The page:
Breeding Blue Pearl Shrimp – Neocaridina cf. zhangjiajiensis var. blue
In this article, you can find one account of sourcing shrimp, the setup utilized, and the care taken to encourage breeding of this dwarf shrimp species.
Blue pearl shrimp, are a variation of the same species as Snowball Shrimp, and will readily breed with other Neocaridina species. 1 These shrimp are readily available at local aquarium club auctions and for sale on the web. I searched for these shrimp in many places, including aquatic plant forums (e.g. Aquatic Plant Central, The Barr Report), but ended up purchasing a dozen from a breeder through Aquabid. While I was searching for these shrimp, I payed careful attention to the coloration of the adults, due to the light blue coloration of these shrimp. The seller’s photo of his colony appeared healthy in the photograph, and the blue coloration was as intense as the other available shrimps.
While awaiting the new arrivals, I setup my Shrimp only breeding tank. I started with an empty 10 Gallaon aquarium with a glass top. The substrate has a base layer of about 8oz of crushed coral. It was my hope that this bit of coral would add to the calcium availability to help with the young developing new exoskeletons. On top of the crushed coral, I placed a total of two inches of Seachem Onyx Sand and Seachem Flourite Black Sand. There is a 10w heater in the tank, and I positioned it on a lower rack in my fish room. I used Seachem Prime to treat my tap water for contaminants, and filled the aquarium. Filtration was added from a populated sponge filter from a running cycled tank. In addition to a seeded filter, I added some easy low light plants and driftwood from my existing setups. Shrimp love to spend the day scavenging on plants and substrate eating the bio-film.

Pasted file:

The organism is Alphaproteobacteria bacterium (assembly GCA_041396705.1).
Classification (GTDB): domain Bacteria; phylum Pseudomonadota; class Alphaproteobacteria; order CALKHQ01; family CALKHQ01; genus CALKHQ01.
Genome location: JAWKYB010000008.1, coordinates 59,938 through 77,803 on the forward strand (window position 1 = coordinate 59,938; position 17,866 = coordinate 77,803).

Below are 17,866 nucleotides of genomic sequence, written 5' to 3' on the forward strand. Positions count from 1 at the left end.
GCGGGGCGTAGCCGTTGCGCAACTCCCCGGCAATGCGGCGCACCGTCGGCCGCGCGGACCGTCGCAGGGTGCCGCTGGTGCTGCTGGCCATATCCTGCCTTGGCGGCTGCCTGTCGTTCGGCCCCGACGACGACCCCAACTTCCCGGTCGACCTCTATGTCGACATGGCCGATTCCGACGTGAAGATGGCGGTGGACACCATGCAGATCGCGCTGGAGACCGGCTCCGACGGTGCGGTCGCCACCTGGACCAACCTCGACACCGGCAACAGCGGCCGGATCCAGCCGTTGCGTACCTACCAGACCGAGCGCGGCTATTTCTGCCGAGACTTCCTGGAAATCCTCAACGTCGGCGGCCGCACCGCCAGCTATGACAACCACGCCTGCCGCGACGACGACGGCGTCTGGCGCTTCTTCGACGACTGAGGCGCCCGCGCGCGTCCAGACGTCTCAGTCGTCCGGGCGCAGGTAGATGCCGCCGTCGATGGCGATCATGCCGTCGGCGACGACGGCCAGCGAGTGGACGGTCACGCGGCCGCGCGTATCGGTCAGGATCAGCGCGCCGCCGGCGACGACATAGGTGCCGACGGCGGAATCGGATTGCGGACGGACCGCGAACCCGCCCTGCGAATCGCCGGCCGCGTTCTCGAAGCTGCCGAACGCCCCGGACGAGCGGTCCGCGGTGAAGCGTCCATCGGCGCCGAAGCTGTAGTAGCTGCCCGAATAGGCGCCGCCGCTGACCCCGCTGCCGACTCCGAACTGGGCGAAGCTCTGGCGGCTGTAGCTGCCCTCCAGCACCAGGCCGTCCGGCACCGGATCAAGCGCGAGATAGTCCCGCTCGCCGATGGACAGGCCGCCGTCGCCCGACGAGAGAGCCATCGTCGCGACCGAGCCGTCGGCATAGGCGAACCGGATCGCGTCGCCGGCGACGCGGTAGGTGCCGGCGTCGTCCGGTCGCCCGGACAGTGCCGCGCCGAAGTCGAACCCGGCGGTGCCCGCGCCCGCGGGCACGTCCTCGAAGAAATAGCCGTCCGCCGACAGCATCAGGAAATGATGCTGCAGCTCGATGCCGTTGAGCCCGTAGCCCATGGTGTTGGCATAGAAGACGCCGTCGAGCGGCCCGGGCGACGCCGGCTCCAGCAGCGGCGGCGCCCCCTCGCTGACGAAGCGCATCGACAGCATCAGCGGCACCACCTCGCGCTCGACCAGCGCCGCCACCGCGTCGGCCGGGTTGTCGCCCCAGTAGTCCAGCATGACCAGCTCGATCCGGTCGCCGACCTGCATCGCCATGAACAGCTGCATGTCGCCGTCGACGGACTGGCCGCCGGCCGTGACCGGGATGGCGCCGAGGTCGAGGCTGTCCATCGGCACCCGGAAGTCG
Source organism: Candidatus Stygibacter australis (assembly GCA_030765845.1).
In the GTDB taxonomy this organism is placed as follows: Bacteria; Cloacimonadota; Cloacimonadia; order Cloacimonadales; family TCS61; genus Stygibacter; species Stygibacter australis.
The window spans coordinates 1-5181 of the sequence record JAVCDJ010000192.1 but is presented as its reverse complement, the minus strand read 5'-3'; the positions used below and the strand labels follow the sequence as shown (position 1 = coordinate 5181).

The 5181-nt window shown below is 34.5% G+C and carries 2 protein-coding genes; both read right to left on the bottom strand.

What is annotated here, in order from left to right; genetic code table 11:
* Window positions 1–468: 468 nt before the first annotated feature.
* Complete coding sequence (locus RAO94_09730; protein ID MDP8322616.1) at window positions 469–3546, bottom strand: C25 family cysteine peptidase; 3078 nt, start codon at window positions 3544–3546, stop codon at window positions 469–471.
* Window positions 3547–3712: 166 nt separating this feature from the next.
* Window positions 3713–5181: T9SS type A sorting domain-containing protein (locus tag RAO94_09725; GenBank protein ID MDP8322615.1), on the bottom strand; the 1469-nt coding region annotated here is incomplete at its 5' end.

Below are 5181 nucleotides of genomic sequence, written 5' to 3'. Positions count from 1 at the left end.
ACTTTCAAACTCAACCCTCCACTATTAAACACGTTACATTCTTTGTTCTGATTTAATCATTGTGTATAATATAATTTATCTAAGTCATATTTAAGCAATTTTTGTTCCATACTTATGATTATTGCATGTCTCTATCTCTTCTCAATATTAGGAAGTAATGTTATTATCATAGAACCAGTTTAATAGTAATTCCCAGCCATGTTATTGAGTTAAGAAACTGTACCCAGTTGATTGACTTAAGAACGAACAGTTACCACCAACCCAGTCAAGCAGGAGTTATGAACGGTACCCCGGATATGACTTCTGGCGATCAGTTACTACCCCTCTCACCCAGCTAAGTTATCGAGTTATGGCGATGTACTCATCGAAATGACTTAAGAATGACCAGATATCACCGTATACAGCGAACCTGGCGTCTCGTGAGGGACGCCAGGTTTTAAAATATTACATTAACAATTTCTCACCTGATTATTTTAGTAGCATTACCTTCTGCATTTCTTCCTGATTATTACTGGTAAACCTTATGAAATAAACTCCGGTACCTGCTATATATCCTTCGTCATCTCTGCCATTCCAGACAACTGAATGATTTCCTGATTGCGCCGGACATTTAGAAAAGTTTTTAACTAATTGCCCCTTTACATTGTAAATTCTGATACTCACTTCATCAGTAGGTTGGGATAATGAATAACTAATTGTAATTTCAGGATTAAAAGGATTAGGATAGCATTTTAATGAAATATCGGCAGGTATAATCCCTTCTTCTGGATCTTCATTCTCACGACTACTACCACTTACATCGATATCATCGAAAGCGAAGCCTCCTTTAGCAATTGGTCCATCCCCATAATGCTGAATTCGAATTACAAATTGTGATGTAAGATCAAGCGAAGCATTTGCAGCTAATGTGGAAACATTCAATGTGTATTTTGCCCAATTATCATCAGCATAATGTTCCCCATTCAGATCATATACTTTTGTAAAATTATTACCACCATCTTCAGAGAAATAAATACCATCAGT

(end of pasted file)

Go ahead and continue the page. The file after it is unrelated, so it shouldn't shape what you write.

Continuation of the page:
About three days after setup, the shrimp arrived via priority mail in a breather bag with a bit of Najas sp. After floating the bag in the breeding aquarium for about 30 minutes, I placed the bag contents in a specimen container, and slowly added a bit of the aquarium water every five to ten minutes. For this acclimation process, I like to use a turkey baster, the process is slow, but it appears to be less stressful than the dump and hope method. After about 30 minutes and a lot of patience, the shrimp were netted out of the specimen container and added to the breeding tank.
From this point on, breeding the shrimp are easy. All you need to do is keep the water clean, and keep a consistent environment. I suggest aiming for a temperature of about 78 degrees F. The higher the temperature, the lower the available oxygen content in the water. I also suggest feeding a dwarf shrimp specific food. I use New Life Spectrum’s Crustacean formula, fed once a day with a 33% water change every 7 days. If you keep up on this schedule, and assuming you have both female and male shrimp, breeding should occur every couple months. Once you see a female carrying eggs with her swimmerettes, you should have shrimp-lets in about 3 weeks. I leave the young in with the parents, and don’t feed anything special to the babies. After a couple months of growth, the shrimp can be netted out and traded with other aquarists or maybe tradedtraded with your local fish store for credits or supplies. with your local fish store for credits or supplies.